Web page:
Today HMS Queen Elizabeth formally commissions in the presence of the ship’s sponsor, Her Majesty the Queen. This ceremony marks the transition from being a ship to a warship as she becomes part of the Royal Navy, serving in the fleet potentially for 50 years. The Queen will arrive by royal train at Portsmouth Harbour and be taken by car to the ship which is alongside at Princess Royal Jetty. The ceremony will be held in the vast aircraft hangar with a reception for around 3,700 people including the ship’s company, their families and many invited guests.
The commissioning does not always mark the actual hand over of the ship from the builders. However, QE was formally handed over by the Aircraft Carrier Alliance to the MoD today, who signed a large final cheque.
The captain is adept at dealing with the media and for a man carrying enormous responsibility, he has a relaxed and friendly style. Speaking with obvious excitement about the visit of Her Majesty for the ceremony he said: “She is very supportive of the armed forces, she married a naval officer and two of her sons served in the navy – I think she will be very proud and I hope she enjoys it”. He also noted the incredible achievement that the QEC represent; “Putting together an aircraft carrier and all its various facets is a complex business that takes time… building aircraft carriers is not for the faint-hearted, it has been a national endeavour that few other nations can match”. Commenting on the need for these ships he added: “there had never been a more important time for a strong navy, the RN needs to be credible, strong and we have to be ready… These ships are just that future – embodied in steel”
There are normally 48 chefs on board HMS Queen Elizabeth but for the commissioning ceremony, extra catering staff from the Defence Maritime Logistics School at HMS Raliegh have been brought in. An additional function for 200 people in aid of the Royal Navy and Royal Marines Charity (RNRMC) will be held on board in the evening.
The QEC are designed to carry food stores for up to 45 days without replenishment. The ships’ company presently number around 720 but this number could more than double when the air group and EMF (Embarked Military force) are on board. A healthy 500-calorie breakfast is served each day except Sunday when the full English is available. Trivia enthusiasts will be excited to know that QE’s storerooms currently hold about 12,000 tins of beans, 60,000 sausages and 50,000 pieces of bacon.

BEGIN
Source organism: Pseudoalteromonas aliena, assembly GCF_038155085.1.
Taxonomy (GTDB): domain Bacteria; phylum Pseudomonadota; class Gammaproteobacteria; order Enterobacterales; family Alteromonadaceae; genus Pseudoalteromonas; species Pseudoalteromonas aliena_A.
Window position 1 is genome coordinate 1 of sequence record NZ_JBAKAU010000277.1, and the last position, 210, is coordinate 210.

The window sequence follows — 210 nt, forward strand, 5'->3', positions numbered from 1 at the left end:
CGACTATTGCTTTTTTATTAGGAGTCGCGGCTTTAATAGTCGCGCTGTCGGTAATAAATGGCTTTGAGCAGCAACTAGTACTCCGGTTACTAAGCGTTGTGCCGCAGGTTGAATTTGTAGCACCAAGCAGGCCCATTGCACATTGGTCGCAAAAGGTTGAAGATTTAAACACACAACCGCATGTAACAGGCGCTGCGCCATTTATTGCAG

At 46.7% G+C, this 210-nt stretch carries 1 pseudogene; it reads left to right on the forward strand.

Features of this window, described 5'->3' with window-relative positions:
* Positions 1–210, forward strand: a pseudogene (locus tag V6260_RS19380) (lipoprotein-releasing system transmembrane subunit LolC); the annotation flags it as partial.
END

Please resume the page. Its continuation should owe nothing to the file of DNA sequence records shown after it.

For the majority of the part 1 and part 2 sea trials the ship encountered unusually benign weather, so far the ship has only been briefly exposed to a moderate sea state (6). Some slight rolling was experienced but very little pitching. Unsurprisingly, the ship has proved immensely stable and sea trials threw up no serious issues. The ship’s company is still very much learning about how to operate the vessel but reports about living on board are generally very favourable.
The ship will sail for Operational Sea Training (OST) sometime in January. OST will not be conducted in and around Plymouth as normal (QE cannot go alongside in Devonport). The FOST sea riders will embark in the ship for a training period in the South Western approaches. As the ship is not yet fully equipped for combat, the focus will be on safety and damage control. In February or March, the ship will head into the Atlantic for heavy weather trials and will embark Merlin Mk 2 helicopters of 820 Naval Air Squadron. In the summer the ship will cross the Atlantic to the US to embark the first F-35s.
The Queen first visited the ship when she formally named her on 4th July 2014 in Rosyth. Three and a half years later she makes her second visit to attend the commissioning which will be another memorable milestone on the long journey to restore carrier capability to the UK.
- Articles about HMS Queen Elizabeth (Save the Royal Navy)
- Infographic – Timeline for delivering Carrier Strike (Save the Royal Navy)